According to Landman, the company where she was applying to at the time gave her a three-part assignment, and then demanded a 5-minute video introduction. “And this is before they even interview you, okay?” she says in her TikTok.

The digital creator explains that she refused to do all of this based on her previous experience where other businesses have either outright ignored her after she completed what they asked her to, or ended up using the assignments she did without paying her. These sorts of practices are very clear red flags that these businesses aren’t places you should aim to work for.

Ideally, the hiring process would involve a face-to-face interview and a small assignment just to check whether everything’s above board. Writers and artists also tend to have portfolios that they can refer to as evidence of their skills. If the position is higher up in the corporate food chain, the process might be more involved: multiple rounds of interviews and aptitude as well as psychological tests to determine who the best candidate is.

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There are two main problems with this. The first is that some untrustworthy businesses might actually claim the candidates’ assignments as work that they ‘own’ and can then do whatever they want. Obviously, this raises a lot of ethical questions, and it’s a practice that serious employers should avoid.

Image credits: Israel Andrade (not the actual photo)

Job candidates who take on lots of unpaid work are normalizing this approach

The second issue is that some companies are actively wasting their applicants’ time. Look, we get it—everyone wants the ‘perfect’ person for the open position. But recruiters and management have to be realistic that ‘good enough’ is often better than that mythical ‘perfect’ candidate who might not even exist. What’s worrying is that some recruiters have incredibly elaborate hiring processes in place for even basic positions.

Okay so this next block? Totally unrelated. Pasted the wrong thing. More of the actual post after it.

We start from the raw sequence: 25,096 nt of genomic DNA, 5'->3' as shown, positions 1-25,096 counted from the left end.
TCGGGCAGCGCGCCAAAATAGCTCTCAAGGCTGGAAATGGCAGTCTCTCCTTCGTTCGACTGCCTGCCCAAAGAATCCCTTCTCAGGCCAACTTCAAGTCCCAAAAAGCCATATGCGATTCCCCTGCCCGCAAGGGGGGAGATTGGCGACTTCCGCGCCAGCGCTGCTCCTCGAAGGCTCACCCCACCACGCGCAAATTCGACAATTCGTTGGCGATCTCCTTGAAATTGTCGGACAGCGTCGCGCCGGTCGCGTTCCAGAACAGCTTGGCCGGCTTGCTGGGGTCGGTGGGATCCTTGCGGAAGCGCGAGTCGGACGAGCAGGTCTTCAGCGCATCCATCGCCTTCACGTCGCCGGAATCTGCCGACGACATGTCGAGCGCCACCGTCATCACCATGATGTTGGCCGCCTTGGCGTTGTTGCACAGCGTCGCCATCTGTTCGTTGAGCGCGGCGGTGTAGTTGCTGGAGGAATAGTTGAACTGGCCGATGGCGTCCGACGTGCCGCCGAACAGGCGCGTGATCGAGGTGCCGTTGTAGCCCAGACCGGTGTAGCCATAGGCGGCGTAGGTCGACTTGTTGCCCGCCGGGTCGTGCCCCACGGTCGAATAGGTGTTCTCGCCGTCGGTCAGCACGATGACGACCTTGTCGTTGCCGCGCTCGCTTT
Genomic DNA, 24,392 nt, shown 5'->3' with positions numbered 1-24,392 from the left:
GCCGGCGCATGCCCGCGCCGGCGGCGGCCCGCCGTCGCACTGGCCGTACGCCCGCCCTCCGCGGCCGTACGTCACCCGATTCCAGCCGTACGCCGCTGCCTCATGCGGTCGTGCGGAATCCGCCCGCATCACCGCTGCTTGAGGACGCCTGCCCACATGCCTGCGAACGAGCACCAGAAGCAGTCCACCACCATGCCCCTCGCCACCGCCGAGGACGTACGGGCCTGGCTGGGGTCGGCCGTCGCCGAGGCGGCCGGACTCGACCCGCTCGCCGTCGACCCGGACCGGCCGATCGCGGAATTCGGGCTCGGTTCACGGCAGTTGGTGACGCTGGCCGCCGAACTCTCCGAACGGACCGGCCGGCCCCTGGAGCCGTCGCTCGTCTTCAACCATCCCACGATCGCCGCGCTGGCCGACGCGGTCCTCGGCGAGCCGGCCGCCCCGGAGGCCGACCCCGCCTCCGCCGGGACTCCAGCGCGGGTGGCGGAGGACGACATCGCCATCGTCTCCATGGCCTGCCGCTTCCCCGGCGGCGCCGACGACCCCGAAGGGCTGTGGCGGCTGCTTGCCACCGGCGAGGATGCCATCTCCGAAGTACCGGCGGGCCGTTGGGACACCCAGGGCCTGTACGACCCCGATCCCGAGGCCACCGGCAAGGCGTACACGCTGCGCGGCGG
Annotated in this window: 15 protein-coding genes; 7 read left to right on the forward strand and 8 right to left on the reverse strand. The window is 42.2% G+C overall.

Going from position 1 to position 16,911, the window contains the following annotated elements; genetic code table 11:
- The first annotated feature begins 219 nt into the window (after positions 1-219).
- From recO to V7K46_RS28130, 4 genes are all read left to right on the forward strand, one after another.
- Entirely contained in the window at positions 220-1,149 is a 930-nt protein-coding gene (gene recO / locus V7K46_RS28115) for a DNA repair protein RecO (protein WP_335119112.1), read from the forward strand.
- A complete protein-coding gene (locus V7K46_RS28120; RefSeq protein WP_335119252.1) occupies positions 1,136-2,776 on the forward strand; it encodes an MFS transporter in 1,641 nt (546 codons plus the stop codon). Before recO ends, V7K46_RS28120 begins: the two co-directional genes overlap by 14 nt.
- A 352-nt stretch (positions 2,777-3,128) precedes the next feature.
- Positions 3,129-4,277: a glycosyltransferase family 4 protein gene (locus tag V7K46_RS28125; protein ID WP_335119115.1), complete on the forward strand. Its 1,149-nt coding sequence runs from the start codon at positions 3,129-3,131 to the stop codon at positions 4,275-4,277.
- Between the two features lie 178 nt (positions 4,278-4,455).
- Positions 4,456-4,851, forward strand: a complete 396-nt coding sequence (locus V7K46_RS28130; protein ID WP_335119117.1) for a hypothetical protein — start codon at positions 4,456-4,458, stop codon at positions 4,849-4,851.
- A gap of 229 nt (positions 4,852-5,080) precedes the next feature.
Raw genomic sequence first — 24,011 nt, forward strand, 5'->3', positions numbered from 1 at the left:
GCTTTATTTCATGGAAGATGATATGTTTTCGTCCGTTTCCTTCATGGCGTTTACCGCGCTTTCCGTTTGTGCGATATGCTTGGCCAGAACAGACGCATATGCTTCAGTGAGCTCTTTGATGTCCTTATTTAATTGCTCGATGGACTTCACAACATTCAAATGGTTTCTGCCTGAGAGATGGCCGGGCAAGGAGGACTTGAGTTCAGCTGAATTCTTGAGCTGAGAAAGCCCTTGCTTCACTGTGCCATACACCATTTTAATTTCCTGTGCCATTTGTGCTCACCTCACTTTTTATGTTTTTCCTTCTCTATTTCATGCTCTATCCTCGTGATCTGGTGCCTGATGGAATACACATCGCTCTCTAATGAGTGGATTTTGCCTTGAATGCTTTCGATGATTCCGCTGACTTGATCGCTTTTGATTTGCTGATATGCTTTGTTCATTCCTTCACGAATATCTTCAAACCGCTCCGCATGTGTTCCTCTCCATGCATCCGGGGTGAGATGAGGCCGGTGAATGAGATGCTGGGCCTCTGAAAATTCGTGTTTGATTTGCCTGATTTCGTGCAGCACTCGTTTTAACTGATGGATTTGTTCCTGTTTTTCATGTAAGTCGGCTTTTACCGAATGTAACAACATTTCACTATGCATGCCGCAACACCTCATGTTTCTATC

Anecdotally, we personally know people who have spent literal months going to countless interviews and doing assignments for a single position, only to get rejected at the end. Others have had to suffer through half-a-dozen rounds of tests and interviews. As we’ve covered on Bored Panda before, some of the biggest mistakes that people can do during the hiring process is being too modest about themselves and their achievements: you have to find a way to give yourself credit for your skills while exuding confidence. However, it might be difficult to stay confident if the hiring process is unclear and seemingly endless. At some point, you might end up asking yourself whether you’re doing something very wrong.

In the end, is it worth it? Only the candidate can answer this because everyone’s situations are very different. Some might be desperate enough to grit their teeth and go along with whatever nonsense these recruiters throw at them. Others might feel too scared to speak up about it because it might ‘damage’ their reputation or make them lose an otherwise great opportunity.

But the fact is that hiring processes should not be this exhausting and time-consuming when we’re talking about entry to mid-level positions. Recruiters sometimes forget that candidates are living, breathing human beings with dozens of responsibilities (and probably day jobs, as well as side hustles) just like them.

Cait Mello, one of the Creative Talent Partners working with ‘We Are Rosie,’ noted that companies assigning unpaid work is unfair, as well as unethical. Candidates should not be asked to do unpaid work, nor should they be badgered to provide creative ideas without compensation.

“It is unethical and usually takes advantage of hungry young creatives that just want an opportunity and are willing to compromise themselves because they haven’t built up their confidence yet,” Mello says. “Who has the resources to do unpaid work? I’ll answer that for you: only people that already have money, or support from someone else. And if they don’t, you are preventing them from taking proactive steps towards economic stability.” In short, it’s everyone’s responsibility to say ‘no’ to unpaid work, otherwise, the industry won’t change.

Here’s what some TikTok users had to say after watching Landman’s video

The post Woman Refuses To Work For Free During Her Job Interview Process, Sparks A Discussion first appeared on Bored Panda.

Source: boredpanda.com